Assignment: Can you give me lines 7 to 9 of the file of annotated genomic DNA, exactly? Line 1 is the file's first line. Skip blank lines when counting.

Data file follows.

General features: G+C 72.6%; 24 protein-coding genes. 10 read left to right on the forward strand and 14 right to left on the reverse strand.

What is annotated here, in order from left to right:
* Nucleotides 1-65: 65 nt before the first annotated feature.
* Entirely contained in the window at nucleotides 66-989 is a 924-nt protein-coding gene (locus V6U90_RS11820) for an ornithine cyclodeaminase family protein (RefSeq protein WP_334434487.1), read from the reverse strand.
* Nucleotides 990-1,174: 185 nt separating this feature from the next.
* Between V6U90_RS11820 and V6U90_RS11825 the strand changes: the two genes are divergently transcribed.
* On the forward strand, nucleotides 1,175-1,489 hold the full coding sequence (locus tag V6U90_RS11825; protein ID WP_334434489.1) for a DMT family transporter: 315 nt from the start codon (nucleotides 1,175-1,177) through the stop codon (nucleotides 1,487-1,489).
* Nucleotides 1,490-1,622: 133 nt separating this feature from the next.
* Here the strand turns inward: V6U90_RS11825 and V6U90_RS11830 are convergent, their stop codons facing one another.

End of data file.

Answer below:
* On the forward strand, nucleotides 1,175-1,489 hold the full coding sequence (locus tag V6U90_RS11825; protein ID WP_334434489.1) for a DMT family transporter: 315 nt from the start codon (nucleotides 1,175-1,177) through the stop codon (nucleotides 1,487-1,489).
* Nucleotides 1,490-1,622: 133 nt separating this feature from the next.
* Here the strand turns inward: V6U90_RS11825 and V6U90_RS11830 are convergent, their stop codons facing one another.